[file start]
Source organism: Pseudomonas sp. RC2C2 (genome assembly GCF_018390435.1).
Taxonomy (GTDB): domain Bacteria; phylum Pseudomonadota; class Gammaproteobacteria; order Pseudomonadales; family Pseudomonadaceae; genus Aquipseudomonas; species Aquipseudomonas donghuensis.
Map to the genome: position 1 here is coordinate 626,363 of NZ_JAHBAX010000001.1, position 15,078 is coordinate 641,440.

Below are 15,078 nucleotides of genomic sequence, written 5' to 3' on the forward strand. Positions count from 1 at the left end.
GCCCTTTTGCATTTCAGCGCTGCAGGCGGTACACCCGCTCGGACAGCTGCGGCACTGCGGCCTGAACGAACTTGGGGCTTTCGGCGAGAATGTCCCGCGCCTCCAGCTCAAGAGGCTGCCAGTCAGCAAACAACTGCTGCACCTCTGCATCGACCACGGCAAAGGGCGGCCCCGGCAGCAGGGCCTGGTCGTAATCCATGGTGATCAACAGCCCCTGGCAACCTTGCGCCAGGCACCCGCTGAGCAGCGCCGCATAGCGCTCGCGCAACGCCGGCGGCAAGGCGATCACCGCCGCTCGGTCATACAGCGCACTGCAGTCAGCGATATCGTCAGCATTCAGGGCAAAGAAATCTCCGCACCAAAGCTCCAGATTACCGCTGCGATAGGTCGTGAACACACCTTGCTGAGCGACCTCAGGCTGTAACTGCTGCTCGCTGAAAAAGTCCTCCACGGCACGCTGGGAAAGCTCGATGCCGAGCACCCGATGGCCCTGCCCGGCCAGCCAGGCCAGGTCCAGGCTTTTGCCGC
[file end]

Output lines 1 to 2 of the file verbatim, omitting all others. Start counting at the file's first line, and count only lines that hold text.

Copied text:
Source organism: Pseudomonas sp. RC2C2 (genome assembly GCF_018390435.1).
Taxonomy (GTDB): domain Bacteria; phylum Pseudomonadota; class Gammaproteobacteria; order Pseudomonadales; family Pseudomonadaceae; genus Aquipseudomonas; species Aquipseudomonas donghuensis.